The second in the Washington Post’s four-part series on Dick Cheney was published today, and it continues the story of Cheney’s behind-the-scenes control of administration policy on treatment of terrorism suspects. The story-line is pretty simple: Cheney, through his top legal advisor, David Addington, consistently and successfully pushed the administration into a position of minimum observence of domestic and international laws providing due process for suspects and prohibiting torture, and maximum assertion of a quasi-imperial concept of the president’s national security powers. Aside from its exposure of Cheney’s ability to overcome objections to these policies from the State and Justice Departments (and from the National Security Council), the series is also depicting then-White House counsel and now Attorney General Alberto Gonzales as a weak and often clueless accomplice for Cheney’s designs.
A subtext of the story is that Cheney’s policies have produced a major backlash in Congress, the courts, and among U.S. allies, unraveling some of the more outlandish administration positions. After outlining this backlash, the Post story reaches this sobering conclusion:
[A] more careful look at the results suggests that Cheney won far more than he lost. Many of the harsh measures he championed, and some of the broadest principles undergirding them, have survived intact but out of public view.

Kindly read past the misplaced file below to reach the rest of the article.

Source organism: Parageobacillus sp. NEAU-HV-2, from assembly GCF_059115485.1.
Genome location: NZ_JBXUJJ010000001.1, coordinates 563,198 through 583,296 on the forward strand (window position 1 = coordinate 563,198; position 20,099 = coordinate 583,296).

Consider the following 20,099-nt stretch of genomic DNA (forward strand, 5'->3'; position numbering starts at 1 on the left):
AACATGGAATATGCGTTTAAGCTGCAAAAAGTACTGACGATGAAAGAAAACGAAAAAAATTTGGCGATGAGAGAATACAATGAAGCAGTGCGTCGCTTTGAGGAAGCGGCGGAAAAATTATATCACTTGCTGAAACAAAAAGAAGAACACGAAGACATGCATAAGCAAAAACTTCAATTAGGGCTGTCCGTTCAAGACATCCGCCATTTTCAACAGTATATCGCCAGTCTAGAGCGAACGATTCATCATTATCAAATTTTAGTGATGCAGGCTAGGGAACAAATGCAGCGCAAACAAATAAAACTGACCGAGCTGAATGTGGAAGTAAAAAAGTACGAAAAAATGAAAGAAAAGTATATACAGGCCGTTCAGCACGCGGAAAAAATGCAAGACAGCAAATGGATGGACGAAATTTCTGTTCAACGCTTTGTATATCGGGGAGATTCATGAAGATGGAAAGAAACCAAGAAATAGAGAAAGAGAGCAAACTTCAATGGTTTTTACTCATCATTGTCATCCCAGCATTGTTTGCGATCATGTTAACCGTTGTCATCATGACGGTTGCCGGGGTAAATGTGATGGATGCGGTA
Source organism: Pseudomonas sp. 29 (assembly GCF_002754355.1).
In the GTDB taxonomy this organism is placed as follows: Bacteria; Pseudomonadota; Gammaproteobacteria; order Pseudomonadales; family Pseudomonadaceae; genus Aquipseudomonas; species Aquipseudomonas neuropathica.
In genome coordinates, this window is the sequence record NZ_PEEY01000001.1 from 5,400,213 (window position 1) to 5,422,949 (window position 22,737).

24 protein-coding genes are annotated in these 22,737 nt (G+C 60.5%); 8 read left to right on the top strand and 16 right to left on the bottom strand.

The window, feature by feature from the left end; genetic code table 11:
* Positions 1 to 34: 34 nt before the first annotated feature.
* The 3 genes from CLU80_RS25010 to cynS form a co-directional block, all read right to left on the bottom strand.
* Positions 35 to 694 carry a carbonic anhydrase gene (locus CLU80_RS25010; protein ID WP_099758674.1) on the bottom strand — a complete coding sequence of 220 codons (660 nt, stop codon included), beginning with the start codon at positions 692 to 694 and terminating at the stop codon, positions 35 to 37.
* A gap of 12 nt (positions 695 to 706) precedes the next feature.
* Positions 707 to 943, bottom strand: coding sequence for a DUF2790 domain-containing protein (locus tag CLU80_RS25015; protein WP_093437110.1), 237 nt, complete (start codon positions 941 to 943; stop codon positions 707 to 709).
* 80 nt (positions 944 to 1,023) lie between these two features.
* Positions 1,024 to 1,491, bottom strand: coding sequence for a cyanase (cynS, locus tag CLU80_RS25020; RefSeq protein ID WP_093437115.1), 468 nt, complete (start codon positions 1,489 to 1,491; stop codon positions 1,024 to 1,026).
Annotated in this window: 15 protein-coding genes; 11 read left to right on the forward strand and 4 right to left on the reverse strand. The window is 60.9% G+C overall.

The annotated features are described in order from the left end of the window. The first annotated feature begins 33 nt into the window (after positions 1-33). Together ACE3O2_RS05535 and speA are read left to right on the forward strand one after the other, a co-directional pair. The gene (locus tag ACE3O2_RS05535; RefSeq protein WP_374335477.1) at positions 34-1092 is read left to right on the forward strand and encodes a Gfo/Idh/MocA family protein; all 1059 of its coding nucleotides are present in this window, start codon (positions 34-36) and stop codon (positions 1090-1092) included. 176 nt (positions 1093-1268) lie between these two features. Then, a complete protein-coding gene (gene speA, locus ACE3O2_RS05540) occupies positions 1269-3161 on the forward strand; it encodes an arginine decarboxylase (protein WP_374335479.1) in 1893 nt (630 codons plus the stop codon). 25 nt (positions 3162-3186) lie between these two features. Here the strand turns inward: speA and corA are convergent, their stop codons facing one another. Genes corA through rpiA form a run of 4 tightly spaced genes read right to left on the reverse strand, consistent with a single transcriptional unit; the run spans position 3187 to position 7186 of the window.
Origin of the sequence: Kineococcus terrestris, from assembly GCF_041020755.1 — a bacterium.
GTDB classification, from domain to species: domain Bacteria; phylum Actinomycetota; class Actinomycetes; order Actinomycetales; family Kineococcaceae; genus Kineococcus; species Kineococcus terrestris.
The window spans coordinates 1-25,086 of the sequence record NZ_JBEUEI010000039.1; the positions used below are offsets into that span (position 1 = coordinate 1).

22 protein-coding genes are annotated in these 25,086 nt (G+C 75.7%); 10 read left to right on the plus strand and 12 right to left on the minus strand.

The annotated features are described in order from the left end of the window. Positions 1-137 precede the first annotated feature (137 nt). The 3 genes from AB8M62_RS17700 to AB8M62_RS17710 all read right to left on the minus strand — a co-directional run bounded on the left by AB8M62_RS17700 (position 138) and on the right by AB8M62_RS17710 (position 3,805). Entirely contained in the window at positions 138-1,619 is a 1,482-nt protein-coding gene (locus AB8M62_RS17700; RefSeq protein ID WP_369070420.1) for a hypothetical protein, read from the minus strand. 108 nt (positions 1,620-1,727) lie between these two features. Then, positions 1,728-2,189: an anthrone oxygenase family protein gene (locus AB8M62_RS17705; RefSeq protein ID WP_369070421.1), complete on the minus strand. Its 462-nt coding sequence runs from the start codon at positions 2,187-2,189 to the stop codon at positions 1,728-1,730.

That may well be true, but one Cheney victory is right out there in public view: His contribution to the remarkable lurch towards authoritarianism in the Republican Party. The signs are all around, most notably in the glaring contradiction between GOP contempt for the rule of law in the fight against jihadist terrorism, and the hyper-legalism of the emerging conservative position on immigration reform, which focuses obsessively on the alleged outrage of tolerating violation of immigration laws.
Authoritarianism–the belief that those who make the laws, and no one else, can break the laws–is the only ideology that can square that particular circle. And to the extent that the GOP presidential field continues to make advocacy of torture and preemptive war, and opposition to “amnesty” for illegal immigrants, its dual litmus test–let’s call it the Cheney-Tancredo Doctrine–we are witnessing a truly dangerous trend in one of America’s two major parties.